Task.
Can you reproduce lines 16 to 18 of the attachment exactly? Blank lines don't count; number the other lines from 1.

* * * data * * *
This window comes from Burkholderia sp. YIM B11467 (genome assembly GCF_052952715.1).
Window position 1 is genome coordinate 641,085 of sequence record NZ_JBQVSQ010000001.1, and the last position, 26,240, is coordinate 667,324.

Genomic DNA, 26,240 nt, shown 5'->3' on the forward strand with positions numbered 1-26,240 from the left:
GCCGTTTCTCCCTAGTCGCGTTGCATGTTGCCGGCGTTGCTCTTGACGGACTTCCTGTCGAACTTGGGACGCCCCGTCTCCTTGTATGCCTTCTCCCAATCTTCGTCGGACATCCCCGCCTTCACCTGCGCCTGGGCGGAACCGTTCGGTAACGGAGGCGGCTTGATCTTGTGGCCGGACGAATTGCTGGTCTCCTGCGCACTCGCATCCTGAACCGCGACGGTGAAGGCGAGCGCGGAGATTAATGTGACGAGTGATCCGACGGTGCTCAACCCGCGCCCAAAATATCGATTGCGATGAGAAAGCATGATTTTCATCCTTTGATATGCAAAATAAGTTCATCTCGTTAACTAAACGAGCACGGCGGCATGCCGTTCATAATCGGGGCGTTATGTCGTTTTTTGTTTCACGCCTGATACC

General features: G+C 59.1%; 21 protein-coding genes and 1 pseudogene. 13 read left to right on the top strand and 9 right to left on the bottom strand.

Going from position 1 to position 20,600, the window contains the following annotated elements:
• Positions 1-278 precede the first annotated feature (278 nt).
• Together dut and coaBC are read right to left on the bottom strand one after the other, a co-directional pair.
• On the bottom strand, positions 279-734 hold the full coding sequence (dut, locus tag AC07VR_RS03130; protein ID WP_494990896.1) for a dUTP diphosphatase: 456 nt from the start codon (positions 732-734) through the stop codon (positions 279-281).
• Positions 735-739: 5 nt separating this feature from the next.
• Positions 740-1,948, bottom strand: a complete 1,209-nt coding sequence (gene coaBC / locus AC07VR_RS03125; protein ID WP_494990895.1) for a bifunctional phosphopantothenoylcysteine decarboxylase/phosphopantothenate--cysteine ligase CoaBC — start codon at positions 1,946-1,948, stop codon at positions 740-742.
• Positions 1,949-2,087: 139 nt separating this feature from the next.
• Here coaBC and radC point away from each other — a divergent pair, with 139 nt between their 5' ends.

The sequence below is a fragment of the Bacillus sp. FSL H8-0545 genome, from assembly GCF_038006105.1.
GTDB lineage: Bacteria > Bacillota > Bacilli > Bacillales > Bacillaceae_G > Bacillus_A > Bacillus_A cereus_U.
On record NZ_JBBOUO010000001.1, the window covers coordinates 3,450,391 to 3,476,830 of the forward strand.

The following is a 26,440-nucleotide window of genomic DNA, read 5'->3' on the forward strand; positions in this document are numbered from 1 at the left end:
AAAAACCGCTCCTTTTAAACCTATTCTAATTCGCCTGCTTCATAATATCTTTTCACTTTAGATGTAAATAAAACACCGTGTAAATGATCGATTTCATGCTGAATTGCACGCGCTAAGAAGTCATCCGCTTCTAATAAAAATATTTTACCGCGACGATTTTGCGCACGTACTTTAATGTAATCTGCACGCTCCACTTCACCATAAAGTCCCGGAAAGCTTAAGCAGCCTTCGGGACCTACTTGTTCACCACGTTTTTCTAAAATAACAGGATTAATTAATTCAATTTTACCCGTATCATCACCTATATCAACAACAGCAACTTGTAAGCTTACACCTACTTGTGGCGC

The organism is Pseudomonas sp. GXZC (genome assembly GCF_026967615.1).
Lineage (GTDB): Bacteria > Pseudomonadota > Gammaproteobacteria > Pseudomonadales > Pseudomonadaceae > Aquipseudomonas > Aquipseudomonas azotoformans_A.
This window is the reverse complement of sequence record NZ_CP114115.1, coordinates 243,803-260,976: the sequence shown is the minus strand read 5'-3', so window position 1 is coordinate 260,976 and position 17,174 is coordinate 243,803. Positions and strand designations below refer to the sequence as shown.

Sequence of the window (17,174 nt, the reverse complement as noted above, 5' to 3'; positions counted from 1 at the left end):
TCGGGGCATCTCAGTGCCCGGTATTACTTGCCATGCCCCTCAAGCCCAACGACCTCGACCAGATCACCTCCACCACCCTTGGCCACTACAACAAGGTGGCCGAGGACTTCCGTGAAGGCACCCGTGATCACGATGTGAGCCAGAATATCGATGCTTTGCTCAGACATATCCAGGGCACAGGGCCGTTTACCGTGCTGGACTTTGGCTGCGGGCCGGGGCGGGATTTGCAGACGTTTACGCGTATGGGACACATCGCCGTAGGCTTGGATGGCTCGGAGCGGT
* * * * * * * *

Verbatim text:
On record NZ_JBBOUO010000001.1, the window covers coordinates 3,450,391 to 3,476,830 of the forward strand.

The following is a 26,440-nucleotide window of genomic DNA, read 5'->3' on the forward strand; positions in this document are numbered from 1 at the left end:
AAAAACCGCTCCTTTTAAACCTATTCTAATTCGCCTGCTTCATAATATCTTTTCACTTTAGATGTAAATAAAACACCGTGTAAATGATCGATTTCATGCTGAATTGCACGCGCTAAGAAGTCATCCGCTTCTAATAAAAATATTTTACCGCGACGATTTTGCGCACGTACTTTAATGTAATCTGCACGCTCCACTTCACCATAAAGTCCCGGAAAGCTTAAGCAGCCTTCGGGACCTACTTGTTCACCACGTTTTTCTAAAATAACAGGATTAATTAATTCAATTTTACCCGTATCATCACCTATATCAACAACAGCAACTTGTAAGCTTACACCTACTTGTGGCGC